Eva Stachniak’s luxurious new novel The Winter Palace ushers in a new era for historical fiction aficionados. Amid the plethora of Tudor and Regency era novels, a work of fiction set in Imperial Russia appears fresh as new fallen snow. However, it is Stachniak’s rich language that carries the novel, which owes much to its impeccably researched subject, the opulence of the 18th century Russian court.
The narrator, Varvara Nikolayevna, a bookbinder’s daughter from Poland, is left orphaned at fifteen. She falls under the patronage of Empress Elizabeth of Russia, daughter of Peter the Great and becomes a spy or “tongue” to the Empress through the intervention of Chancellor Bestuzhev, a mentor in more than one aspect of the court’s depravity. After a year or so adjusting to her new duties, Varvara is invited to befriend a new arrival at court, Princess Sophie of Anhalt-Zerbst. The Empress wants to know everything about the potential betrothed of her nephew Peter, whom she has adopted as her heir. Varvara becomes devoted to the princess, who converts to Russian Orthodoxy taking the name Catherine, and leaps through a series of hoops to land the coveted position of bride to the foolish Peter. Through Varvara’s eyes, the reader comes to know the royal family and courtiers intimately. She accompanies Catherine to rendezvous with lovers and comforts her when the Empress takes her children away.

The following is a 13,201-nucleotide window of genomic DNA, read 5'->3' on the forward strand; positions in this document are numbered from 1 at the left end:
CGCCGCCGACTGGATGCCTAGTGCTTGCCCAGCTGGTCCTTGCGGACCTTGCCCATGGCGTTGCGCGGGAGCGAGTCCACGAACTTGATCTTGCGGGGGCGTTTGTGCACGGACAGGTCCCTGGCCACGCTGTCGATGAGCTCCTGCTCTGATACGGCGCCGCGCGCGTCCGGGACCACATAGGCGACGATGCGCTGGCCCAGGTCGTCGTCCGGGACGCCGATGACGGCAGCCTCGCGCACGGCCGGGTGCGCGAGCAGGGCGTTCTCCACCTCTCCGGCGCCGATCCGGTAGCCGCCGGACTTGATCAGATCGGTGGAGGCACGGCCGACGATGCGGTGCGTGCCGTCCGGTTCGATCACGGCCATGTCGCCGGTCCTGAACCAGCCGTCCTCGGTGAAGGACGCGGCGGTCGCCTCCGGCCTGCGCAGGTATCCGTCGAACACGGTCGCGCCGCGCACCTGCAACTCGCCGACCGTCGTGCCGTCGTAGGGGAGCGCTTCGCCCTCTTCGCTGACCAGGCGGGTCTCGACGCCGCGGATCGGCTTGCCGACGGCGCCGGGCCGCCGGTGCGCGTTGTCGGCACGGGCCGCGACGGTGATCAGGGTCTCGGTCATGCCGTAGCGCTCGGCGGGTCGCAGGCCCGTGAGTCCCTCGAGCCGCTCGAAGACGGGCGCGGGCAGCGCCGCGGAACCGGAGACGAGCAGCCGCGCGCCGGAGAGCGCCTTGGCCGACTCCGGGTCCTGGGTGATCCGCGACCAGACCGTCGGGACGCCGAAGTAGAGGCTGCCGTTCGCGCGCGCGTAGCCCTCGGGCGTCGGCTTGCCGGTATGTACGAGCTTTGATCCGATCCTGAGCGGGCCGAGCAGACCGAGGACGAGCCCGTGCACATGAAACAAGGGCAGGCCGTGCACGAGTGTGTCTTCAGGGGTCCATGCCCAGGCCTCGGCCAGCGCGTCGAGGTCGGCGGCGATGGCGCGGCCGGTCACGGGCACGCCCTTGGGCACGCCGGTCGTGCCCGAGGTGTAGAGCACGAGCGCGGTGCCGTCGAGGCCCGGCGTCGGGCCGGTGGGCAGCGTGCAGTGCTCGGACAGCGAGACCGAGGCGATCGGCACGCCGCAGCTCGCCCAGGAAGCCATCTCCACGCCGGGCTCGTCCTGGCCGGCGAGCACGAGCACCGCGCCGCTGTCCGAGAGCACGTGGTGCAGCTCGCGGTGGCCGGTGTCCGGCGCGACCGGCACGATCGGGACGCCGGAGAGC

Varvara’s position as a spy allows the intrigue of the plot to revolve around spies, gossip, and politics, and unlike other recent historical fiction, gaps are not needlessly filled in with sex to keep things interesting. In fact, for a story that involves so much sex (as both the women Varvara serves, Empress Elizabeth and the future Catherine the Great were known for their sexual appetites and numerous lovers), there is surprisingly little explicit scenes. Unlike other fictional spies, Varvara lacks the usual level of cynicism and detachment. She allows herself to trust and get close to Catherine, inverting the usual story of a spy who distrusts everyone till proven wrong. Her love for her princess becomes the central relationship of the book. There is a natural arc and ending in Catherine’s ascendance to the throne; the crux of Varvara’s story is a little more ambiguous, but no less interesting in a character that many readers will identify with.
Like Varvara, author Stachniak was born in Poland, and her fondness for her homeland is evident. While she recognizes it is less sensually impressive than Imperial Russia, she deftly works in Poland’s democratic election of kings, in a time when such elections were rare or unheard of (though the French Revolution would soon change that).
The author currently lives in Toronto and is working on the sequel in the planned trilogy that, along with Robert K. Massie’s recent biography, will raise deserved interest in Catherine the Great and her scheming court.
Purchase the book The Winter Palace by Eva Stachniak on Amazon.com.